Bucolic park or political battleground? Morristown mayoral candidates stake their turf

Proposed Speedwell Avenue park, next to Modera apartments, March 22, 2021. Photo by Kevin Coughlin


A grassy parcel intended for peaceful recreation is shaping up as a battleground in this spring’s mayoral race.

In dueling statements this week, Mayor Tim Dougherty and Democratic primary challenger Esperanza Porras-Field are portraying the future Speedwell Avenue park in starkly different terms.

“Adding to our already spectacular parks system, the Open Space @ Speedwell will turn a sore, empty lot at one of our major intersections into a beautiful, welcoming community center for all Morristown residents to enjoy,” stated the mayor, ahead of a groundbreaking scheduled for this Friday, April 9, 2021.

It’s a “total mismanagement of taxpayer dollars,” according to Porras-Field, who is campaigning to deny Dougherty a fourth term.

Bounded by Speedwell, Prospect Street and Clinton Place, the fenced-off site spans less than an acre.

The park, to be named in the fall, has undergone several design revisions since it was proposed in 2015.  Last October, the town council authorized hiring contractor Ralph Checchio, who officials anticipate will complete the project in August.

The cost of just over $818,000 will be shared by the town and Mill Creek Residential, developer of the adjacent Modera 44 and Modera 55 apartment buildings, the mayor’s office says.

Porras-Field says Morristown already has approved seven contracts amounting to almost $1.3 million.

She says the administration has let Mill Creek off the hook for a $250,000 contribution towards the park, its actual construction, full maintenance for five years, and shared maintenance in perpetuity.

The contribution was pared to $100,000 last year, with Mill Creek required to re-seed and re-grade the park.

Last month, the council amended a 2016 agreement with the developer to hasten transfer of the property — along with state environmental permitting responsibilities–to the town. This will expedite completion of the park, at no extra cost to the town, Administrator Jillian Barrick said at the council meeting.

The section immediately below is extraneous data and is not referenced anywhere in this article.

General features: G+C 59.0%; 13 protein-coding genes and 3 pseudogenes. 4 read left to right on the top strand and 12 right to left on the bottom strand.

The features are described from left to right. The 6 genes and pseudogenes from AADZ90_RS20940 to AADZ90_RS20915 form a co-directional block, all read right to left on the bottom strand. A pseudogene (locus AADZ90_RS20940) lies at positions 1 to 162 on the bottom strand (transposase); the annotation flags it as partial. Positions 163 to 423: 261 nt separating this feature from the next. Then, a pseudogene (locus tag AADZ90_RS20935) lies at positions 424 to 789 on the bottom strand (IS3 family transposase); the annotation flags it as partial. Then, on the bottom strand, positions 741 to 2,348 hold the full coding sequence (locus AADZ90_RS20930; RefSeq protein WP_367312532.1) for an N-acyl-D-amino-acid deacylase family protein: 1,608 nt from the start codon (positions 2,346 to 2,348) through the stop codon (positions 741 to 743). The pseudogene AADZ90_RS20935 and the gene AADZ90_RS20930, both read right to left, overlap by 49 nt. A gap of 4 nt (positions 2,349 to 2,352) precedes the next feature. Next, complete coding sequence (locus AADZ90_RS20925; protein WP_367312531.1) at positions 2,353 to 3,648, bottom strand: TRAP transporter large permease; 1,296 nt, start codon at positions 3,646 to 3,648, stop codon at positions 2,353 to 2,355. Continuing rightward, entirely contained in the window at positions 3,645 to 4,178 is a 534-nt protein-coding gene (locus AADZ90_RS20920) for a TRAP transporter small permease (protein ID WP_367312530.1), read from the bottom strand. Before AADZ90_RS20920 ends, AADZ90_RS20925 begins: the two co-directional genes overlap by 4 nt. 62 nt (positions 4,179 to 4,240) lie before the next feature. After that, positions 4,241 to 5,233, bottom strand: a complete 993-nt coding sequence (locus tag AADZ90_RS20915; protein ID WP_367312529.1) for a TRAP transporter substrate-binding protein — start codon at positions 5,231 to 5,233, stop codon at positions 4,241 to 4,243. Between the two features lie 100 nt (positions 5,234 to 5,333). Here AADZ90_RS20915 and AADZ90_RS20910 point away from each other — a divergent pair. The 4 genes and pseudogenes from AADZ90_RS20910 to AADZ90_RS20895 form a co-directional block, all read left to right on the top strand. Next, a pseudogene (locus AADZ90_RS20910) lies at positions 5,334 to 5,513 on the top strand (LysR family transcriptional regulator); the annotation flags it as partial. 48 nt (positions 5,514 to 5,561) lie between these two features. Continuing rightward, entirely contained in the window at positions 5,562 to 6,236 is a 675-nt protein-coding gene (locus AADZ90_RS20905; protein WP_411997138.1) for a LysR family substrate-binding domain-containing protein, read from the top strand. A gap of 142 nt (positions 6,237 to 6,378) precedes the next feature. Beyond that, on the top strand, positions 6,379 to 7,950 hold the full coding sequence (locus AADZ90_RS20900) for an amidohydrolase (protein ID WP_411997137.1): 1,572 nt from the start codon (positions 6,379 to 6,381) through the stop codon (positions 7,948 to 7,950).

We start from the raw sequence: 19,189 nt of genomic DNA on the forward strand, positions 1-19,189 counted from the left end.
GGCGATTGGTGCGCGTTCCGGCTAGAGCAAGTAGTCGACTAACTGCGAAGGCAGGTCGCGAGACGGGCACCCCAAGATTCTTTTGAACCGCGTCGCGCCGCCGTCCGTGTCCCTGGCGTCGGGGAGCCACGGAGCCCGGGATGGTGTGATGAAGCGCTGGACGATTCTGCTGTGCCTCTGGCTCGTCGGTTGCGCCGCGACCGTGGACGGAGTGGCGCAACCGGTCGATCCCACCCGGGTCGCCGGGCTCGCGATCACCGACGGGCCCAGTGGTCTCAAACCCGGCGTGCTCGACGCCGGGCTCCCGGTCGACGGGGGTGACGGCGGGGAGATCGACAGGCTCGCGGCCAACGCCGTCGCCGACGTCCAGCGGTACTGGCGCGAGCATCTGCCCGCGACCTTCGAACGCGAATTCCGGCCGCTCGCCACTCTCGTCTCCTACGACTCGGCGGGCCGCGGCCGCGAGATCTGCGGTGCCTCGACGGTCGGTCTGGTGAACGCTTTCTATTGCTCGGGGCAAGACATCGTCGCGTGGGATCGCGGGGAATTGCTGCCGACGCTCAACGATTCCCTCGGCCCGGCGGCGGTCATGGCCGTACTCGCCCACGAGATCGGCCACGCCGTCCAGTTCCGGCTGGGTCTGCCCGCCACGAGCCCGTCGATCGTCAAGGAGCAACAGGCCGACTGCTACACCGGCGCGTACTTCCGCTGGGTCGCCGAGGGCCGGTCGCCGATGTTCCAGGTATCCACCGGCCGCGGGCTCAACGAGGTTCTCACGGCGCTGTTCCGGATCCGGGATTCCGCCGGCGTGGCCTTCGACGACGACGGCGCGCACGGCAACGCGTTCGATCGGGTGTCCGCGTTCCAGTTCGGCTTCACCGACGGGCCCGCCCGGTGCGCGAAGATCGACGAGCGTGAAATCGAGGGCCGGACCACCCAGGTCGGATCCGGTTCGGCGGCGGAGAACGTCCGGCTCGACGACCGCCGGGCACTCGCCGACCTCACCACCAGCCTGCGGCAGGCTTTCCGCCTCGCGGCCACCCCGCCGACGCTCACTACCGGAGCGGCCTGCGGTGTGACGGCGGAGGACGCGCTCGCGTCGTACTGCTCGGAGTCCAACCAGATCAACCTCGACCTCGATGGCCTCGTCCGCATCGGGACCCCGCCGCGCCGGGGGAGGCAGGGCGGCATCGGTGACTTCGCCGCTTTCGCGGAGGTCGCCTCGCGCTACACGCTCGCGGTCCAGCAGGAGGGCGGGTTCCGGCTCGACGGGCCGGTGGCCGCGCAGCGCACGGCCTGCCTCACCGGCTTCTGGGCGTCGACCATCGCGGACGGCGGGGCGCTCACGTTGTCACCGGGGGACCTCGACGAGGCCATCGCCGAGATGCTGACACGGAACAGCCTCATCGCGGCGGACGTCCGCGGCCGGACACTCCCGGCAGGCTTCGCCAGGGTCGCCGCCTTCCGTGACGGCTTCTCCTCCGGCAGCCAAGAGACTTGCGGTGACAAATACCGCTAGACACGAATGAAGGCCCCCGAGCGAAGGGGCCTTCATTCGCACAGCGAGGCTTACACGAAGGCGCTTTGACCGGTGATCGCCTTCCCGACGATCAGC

But town promises to speed things along over the last year have not produced a usable park, said Porras-Field. She contends the mayor should spell out maintenance costs–“aren’t taxpayers entitled to know?”–and Mill Creek should pay its share, in return for tax breaks granted by the town.

“How could Mayor Dougherty allow the termination of Mill Creek’s contractual obligations and cause the Town to now bear this additional expense?” Porras-Field said, referring to park maintenance.

Mill Creek was allowed to make payments in lieu of taxes for the Modera apartments. These “PILOTs” save developers money by eliminating school taxes. The buildings were part of broader town plans to redevelop this section of Speedwell Avenue.

The mayor defended park costs as reasonable, described amendments as hewing to the spirit of the original agreement, and accused the challenger of spreading “highly misleading and wholly inappropriate” information.

“From the beginning of this process, the Open Space at Speedwell was anticipated to cost $1 million.  Therefore, total costs of $1.2 million are reasonable.  Every stage of this project has been discussed publicly and expenses clearly spelled out to the governing body and the public,” Dougherty said in a statement released Thursday afternoon by Barrick’s office.

“It is highly misleading and wholly inappropriate to say that the developer’s obligations were terminated.  Mill Creek fulfilled their obligations to the Town and, unlike other portions of this redevelopment area, their redevelopment project has been completed successfully.

“The amended park agreement is consistent with the spirit and intent of the original redevelopers agreement and will result in a beautiful park for residents to enjoy this year.  We are excited to have the contractor officially begin construction this Monday,” Dougherty said.

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